Microbial keratitis is diagnosed based on history and a comprehensive eye examination by an eye health professional. A specialized microscope called a slit lamp is used to examine the cornea in detail. When a white or yellow area on the cornea is identified it is called an infiltrate. During the eye examination, a drop of an orange stain called fluorescein is used to identify the presence of a defect (ulcer) in the corneal epithelium. Fluorescein lines the ulcer and is seen as a bright green patch on the cornea when a blue light (called cobalt blue) illuminates the cornea.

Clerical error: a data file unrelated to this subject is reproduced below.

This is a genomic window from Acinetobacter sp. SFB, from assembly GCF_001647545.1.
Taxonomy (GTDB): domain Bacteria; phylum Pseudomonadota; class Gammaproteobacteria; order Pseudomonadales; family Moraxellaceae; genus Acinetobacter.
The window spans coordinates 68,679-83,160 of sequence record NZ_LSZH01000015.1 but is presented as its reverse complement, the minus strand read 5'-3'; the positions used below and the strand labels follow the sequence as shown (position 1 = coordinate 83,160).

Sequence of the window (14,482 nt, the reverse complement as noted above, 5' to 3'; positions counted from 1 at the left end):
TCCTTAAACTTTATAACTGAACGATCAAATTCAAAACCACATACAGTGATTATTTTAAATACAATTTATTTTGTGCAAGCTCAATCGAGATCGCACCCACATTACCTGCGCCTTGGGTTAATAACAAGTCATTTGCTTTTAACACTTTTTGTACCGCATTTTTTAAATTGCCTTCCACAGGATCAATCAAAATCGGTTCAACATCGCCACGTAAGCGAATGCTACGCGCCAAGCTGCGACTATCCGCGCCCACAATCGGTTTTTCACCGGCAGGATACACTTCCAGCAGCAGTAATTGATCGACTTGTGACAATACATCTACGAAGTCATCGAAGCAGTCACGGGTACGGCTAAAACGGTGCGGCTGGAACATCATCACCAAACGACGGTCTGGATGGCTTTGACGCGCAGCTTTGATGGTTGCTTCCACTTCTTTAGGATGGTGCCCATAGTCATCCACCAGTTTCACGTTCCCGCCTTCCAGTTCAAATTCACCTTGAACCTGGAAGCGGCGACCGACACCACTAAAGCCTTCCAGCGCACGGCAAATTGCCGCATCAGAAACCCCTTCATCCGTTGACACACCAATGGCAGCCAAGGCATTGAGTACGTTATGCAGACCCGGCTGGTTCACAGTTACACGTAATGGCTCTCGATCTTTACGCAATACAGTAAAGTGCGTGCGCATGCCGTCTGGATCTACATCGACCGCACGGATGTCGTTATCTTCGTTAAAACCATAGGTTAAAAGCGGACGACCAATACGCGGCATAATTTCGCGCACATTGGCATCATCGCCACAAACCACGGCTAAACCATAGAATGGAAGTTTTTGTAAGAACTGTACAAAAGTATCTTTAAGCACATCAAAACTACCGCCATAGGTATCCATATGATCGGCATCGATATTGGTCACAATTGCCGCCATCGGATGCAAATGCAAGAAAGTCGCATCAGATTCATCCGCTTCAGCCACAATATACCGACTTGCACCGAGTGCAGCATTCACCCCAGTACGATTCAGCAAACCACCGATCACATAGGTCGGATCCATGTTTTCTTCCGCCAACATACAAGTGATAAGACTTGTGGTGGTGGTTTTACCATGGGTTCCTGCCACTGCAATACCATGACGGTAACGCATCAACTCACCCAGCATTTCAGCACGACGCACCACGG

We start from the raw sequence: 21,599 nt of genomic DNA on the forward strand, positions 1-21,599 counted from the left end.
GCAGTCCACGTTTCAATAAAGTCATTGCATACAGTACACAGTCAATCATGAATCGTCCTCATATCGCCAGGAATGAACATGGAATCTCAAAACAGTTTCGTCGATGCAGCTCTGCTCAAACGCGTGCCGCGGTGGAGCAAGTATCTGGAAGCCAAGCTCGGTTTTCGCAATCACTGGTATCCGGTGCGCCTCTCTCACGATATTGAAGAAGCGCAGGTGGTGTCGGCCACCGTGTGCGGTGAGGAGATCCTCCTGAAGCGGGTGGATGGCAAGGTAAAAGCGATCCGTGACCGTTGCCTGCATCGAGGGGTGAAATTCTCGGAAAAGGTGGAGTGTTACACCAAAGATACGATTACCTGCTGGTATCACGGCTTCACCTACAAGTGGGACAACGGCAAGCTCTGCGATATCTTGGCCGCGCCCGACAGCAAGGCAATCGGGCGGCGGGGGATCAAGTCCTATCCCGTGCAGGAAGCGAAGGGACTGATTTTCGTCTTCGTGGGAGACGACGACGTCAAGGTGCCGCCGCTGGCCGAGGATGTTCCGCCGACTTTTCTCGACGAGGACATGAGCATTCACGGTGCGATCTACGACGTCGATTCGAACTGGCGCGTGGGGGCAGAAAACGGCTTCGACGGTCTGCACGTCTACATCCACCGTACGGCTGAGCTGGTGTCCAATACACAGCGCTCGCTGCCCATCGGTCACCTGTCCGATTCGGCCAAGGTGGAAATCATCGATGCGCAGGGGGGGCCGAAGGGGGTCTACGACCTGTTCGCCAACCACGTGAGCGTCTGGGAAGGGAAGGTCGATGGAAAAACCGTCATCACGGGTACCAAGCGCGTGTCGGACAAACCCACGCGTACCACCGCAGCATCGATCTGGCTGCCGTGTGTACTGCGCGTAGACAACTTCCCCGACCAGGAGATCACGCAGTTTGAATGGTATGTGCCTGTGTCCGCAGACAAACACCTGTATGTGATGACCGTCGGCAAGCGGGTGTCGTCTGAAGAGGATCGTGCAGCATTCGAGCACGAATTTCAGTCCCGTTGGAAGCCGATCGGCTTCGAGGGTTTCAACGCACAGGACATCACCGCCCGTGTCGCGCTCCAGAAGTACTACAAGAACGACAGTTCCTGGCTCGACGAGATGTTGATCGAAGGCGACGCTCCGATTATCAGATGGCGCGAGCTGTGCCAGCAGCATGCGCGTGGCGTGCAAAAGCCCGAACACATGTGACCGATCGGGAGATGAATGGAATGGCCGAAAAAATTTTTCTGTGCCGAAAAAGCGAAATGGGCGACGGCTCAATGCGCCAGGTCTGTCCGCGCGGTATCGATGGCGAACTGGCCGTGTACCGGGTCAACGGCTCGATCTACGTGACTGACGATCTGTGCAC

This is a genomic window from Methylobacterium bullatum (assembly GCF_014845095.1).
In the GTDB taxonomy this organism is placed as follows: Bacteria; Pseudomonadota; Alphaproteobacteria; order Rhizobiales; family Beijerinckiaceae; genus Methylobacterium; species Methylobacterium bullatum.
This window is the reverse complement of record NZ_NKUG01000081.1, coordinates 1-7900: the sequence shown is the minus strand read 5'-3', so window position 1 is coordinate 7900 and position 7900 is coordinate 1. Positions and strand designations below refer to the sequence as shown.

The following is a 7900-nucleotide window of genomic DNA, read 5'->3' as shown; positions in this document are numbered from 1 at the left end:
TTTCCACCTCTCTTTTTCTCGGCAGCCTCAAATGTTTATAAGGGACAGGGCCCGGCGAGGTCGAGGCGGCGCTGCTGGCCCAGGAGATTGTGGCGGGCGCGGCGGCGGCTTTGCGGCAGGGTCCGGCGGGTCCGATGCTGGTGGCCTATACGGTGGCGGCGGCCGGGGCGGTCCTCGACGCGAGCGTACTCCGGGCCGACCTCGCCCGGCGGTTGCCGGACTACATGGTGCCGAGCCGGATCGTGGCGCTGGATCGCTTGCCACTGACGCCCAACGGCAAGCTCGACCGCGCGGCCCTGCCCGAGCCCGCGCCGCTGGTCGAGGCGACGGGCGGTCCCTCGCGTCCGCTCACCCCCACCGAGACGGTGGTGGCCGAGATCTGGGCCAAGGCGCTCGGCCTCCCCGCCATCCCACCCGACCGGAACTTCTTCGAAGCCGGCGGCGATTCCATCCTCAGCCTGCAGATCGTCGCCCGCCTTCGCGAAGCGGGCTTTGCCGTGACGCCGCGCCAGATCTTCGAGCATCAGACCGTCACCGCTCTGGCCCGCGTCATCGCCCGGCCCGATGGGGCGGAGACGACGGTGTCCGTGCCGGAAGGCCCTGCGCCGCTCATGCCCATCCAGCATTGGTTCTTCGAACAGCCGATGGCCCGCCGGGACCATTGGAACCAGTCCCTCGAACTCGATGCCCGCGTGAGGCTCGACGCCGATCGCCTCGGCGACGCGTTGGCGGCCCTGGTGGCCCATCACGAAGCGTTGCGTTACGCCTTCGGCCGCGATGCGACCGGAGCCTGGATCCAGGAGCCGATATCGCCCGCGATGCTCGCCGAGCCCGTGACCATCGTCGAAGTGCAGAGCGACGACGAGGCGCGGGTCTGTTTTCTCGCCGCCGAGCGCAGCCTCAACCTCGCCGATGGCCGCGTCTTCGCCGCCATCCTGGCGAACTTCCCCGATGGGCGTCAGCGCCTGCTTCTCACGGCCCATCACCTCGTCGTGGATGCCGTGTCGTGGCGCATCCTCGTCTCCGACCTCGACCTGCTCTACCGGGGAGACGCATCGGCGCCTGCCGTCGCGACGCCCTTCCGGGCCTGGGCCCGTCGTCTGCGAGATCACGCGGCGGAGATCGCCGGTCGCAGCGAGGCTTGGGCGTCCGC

As it is usually not possible to distinguish the different causes (bacterial, fungal or other microbes) based only on the appearance of the infection, a swab of the eye, or a corneal ‘scraping’ may be required to identify the cause especially if the infection is large, affecting vision, or is not responding to treatment. The swab or scrape is performed following instillation of an anaesthetic eye drop to numb the surface of the eye. It involves using a cotton swab or tiny tools to remove a small sample from the infected area of the cornea. This is sent to a laboratory for specialised testing and examination for the microbe, and to test for the most suitable treatment.